Corticospinal tract integrity is related to primary motor cortex thinning in relapsing-remitting multiple sclerosis

Niels Bergsland, Maria M arcella Laganà, Eleonora Tavazzi, Matteo Caffini, Paola Tortorella, Francesca Baglio, Giuseppe Baselli, Marco Rovaris

Research output: Contribution to journalArticle

Abstract

BACKGROUND: The relationship between white matter injury and cortical atrophy development in relapsing-remitting multiple sclerosis (RRMS) remains unclear.

OBJECTIVES: To investigate the associations between corticospinal tract integrity and cortical morphology measures of the primary motor cortex in RRMS patients and healthy controls.

METHODS: 51 RRMS patients and 30 healthy controls underwent MRI examination for cortical reconstruction and assessment of corticospinal tract integrity. Partial correlation and multiple linear regression analyses were used to investigate the associations of focal and normal appearing white matter (NAWM) injury of the corticospinal tract with thickness and surface area measures of the primary motor cortex. Relationships between MRI measures and clinical disability as assessed by the Expanded Disability Status Scale and disease duration were also investigated.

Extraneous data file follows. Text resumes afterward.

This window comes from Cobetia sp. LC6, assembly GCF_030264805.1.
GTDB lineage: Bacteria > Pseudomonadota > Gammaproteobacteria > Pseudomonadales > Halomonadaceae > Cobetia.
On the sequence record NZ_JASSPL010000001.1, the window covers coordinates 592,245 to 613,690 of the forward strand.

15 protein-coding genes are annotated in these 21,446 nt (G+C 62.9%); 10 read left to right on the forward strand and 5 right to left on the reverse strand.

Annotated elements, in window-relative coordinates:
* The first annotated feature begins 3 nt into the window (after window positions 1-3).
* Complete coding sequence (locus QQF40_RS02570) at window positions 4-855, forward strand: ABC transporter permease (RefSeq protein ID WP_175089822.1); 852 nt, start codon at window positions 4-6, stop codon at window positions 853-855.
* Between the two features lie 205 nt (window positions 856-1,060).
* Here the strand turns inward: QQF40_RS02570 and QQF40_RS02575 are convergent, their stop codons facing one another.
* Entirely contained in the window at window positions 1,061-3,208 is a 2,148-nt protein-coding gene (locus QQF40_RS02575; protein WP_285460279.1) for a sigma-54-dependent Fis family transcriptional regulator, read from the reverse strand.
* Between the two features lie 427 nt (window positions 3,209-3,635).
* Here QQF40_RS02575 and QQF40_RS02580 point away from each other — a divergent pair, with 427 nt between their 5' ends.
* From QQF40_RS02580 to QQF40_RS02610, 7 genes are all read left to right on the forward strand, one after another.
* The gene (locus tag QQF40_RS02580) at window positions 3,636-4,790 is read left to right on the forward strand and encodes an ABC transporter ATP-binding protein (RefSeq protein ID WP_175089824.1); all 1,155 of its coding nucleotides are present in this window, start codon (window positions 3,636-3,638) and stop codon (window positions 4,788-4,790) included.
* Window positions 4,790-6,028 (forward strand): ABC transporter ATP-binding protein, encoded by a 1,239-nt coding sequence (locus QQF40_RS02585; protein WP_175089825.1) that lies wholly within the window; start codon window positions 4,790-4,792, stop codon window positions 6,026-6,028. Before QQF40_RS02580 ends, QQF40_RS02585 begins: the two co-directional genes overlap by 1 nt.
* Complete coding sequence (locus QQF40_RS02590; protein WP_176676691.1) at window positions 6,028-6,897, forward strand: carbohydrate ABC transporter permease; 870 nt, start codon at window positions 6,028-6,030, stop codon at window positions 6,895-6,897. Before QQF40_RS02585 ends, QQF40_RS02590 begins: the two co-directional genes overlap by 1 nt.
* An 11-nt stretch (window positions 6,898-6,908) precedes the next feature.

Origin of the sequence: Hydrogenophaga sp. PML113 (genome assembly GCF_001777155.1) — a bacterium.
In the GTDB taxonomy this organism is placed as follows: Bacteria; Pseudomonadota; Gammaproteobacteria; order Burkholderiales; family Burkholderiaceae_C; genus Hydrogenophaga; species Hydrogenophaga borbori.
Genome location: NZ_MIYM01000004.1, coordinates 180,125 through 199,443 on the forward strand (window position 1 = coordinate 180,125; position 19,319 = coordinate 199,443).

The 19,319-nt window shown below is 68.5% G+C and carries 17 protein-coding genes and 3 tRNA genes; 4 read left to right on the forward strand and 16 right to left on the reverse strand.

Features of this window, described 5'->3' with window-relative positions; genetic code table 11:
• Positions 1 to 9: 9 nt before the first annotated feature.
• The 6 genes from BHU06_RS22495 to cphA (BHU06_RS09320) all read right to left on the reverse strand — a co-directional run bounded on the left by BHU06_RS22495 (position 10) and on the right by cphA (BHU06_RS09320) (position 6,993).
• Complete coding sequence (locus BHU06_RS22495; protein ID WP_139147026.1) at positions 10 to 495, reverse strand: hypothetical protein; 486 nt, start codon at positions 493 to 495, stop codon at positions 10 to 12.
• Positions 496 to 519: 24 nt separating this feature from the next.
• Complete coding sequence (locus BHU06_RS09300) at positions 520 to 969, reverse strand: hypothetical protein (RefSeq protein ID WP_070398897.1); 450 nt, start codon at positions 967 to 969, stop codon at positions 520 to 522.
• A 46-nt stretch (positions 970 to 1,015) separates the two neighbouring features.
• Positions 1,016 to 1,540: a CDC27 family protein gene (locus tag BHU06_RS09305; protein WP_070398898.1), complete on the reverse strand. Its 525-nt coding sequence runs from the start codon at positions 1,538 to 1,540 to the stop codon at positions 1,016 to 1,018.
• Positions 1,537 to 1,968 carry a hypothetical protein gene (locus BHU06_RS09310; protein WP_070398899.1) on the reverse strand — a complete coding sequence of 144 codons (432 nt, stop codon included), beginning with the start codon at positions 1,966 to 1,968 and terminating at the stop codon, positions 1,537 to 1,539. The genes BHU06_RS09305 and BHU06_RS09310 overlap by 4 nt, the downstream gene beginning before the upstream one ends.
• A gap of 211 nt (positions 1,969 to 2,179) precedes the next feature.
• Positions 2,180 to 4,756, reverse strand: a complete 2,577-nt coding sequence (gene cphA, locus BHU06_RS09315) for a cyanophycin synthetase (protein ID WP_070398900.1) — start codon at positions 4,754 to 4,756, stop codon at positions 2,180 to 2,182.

RESULTS: In patients only, decreased cortical thickness was related to increased corticospinal tract NAWM mean, axial and radial diffusivities in addition to corticospinal tract lesion volume. The final multiple linear regression model for PMC thickness retained only NAWM axial diffusivity as a significant predictor (adjusted R(2)= 0.270, p= 0.001). Clinical measures were associated with NAWM corticospinal tract integrity measures.

CONCLUSIONS: Primary motor cortex thinning in RRMS is related to alterations in connected white matter and is best explained by decreased NAWM integrity.

Original languageEnglish
Pages (from-to)1771-1780
Number of pages10
JournalMultiple Sclerosis
Volume21
Issue number14
DOIs
Publication statusPublished - Dec 1 2015

Keywords

  • brain atrophy
  • cortical atrophy
  • corticospinal tract
  • diffusion tensor imaging
  • MRI
  • Multiple sclerosis

ASJC Scopus subject areas

  • Neurology
  • Clinical Neurology

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